Thursday, May 14, 2020

In a Pandemic, Military Spending is an Extravagant Waste

In the very near future, countries are going to have to choose whether they make guns or vaccines.

By Conn Hallinan
Foreign Policy in Focus

“There have been as many plagues as wars in history, yet plagues and wars take people equally by surprise.”— Albert Camus, “The Plague”

May 13, 2020 - Camus’ novel of a lethal contagion in the North African city of Oran is filled with characters all too recognizable today: indifferent or incompetent officials, short-sighted and selfish citizens, and lots of great courage. What not even Camus could imagine, however, is a society in the midst of a deadly epidemic pouring vast amounts of wealth into instruments of death.

Welcome to the world of the hypersonic weapons, devices that are not only superfluous, but which will almost certainly not work. They will, however, cost enormous amounts of money. At a time when countries across the globe are facing economic chaos, financial deficits, and unemployment at Great Depression levels, arms manufacturers are set to cash in big.

A Hypersonic Arms Race

Hypersonic weapons are missiles that go five times faster than sound — 3,800 mph — although some reportedly can reach speeds of Mach 20, 15,000 mph. They come in two basic varieties. One is powered by a high-speed scramjet. The other, launched from a plane or missile, glides to its target. The idea behind the weapons is that their speed and maneuverability will make them virtually invulnerable to anti-missile systems.

Currently there is a hypersonic arms race going on among China, Russia, and the U.S., and, according to the Pentagon, the Americans are desperately trying to catch up with its two adversaries.

Truth is the first casualty in an arms race.

In the 1950s, it was the “bomber gap” between the Americans and the Soviets. In the 1960s, it was the “missile gap” between the two powers. Neither gap existed, but vast amounts of national treasure were nonetheless poured into long-range aircraft and thousands of intercontinental ballistic missiles (ICBMs). The enormous expenditures on those weapons, in turn, heightened tensions between the major powers and on at least three occasions came very close to touching off a nuclear war.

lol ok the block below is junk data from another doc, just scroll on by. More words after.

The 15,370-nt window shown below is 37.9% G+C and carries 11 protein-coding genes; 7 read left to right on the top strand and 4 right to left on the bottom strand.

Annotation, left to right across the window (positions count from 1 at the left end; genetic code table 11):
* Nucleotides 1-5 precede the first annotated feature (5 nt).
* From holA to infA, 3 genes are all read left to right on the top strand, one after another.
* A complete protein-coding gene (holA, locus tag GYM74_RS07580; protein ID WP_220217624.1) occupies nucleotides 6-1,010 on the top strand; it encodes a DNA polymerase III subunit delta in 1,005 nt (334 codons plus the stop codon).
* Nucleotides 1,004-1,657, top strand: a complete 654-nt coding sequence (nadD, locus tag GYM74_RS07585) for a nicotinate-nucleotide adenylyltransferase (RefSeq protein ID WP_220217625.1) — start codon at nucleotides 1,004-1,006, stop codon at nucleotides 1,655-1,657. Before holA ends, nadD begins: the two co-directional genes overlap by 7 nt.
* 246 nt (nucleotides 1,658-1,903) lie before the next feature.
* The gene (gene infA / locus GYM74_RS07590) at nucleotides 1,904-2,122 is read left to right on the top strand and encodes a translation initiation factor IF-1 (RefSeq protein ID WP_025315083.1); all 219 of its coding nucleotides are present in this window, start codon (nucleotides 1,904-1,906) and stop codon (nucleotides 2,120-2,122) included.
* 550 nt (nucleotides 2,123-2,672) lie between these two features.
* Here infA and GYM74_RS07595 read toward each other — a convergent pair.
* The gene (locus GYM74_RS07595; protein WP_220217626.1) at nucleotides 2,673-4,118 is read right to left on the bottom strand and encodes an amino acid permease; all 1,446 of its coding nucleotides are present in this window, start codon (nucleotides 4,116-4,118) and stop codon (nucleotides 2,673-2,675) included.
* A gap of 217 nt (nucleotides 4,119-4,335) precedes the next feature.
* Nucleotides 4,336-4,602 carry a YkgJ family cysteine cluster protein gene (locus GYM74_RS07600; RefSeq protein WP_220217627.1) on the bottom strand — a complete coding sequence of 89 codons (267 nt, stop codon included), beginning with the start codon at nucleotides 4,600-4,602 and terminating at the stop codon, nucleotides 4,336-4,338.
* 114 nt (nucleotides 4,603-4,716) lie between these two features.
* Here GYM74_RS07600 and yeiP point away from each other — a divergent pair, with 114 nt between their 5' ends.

In the current hypersonic arms race, “hype” is the operational word. “The development of hypersonic weapons in the United States,” says physicist James Acton of the Carnegie Endowment for International Peace, “has been largely motivated by technology, not by strategy. In other words, technologists have decided to try and develop hypersonic weapons because it seems like they should be useful for something, not because there is a clearly defined mission need for them to fulfill.”

They have certainly been “useful” to Lockheed Martin, the largest arms manufacturer in the world. The company has already received $3.5 billion to develop the Advanced Hypersonic Weapon (Arrow) glide missile, and the scramjet-driven Falcon Hypersonic Technology Vehicle (Hacksaw) missile.

The Russians also have several hypersonic missiles, including the Avangard glide vehicle, a missile said to be capable of Mach 20. China is developing several hypersonic missiles, including the DF-ZF, supposedly capable of taking out aircraft carriers.

“No Advantage Whatsoever”

In theory hypersonic missiles are unstoppable. In real life, not so much.

The first problem is basic physics: speed in the atmosphere produces heat. High speed generates lots of it. ICBMs avoid this problem with a blunt nose cone that deflects the enormous heat of re-entering the atmosphere as the missile approaches its target. But it only has to endure heat for a short time because much of its flight is in frictionless low earth orbit.

Hypersonic missiles, however, stay in the atmosphere their entire flight. That is the whole idea. An ICBM follows a predictable ballistic curve, much like an inverted U and, in theory, can be intercepted. A missile traveling as fast as an ICBM but at low altitude, however, is much more difficult to spot or engage.

But that’s when physics shows up and does a Las Vegas: what happens on the drawing board stays on the drawing board.

Without a heat deflecting nose cone, high-speed missiles are built like big needles, since they need to decrease the area exposed to the atmosphere. Even so, they are going to run very hot. And if they try to maneuver, that heat will increase. Since they can’t carry a large payload, they will have to be very accurate — but as a study by the Union of Concerned Scientists points out, that is “problematic.”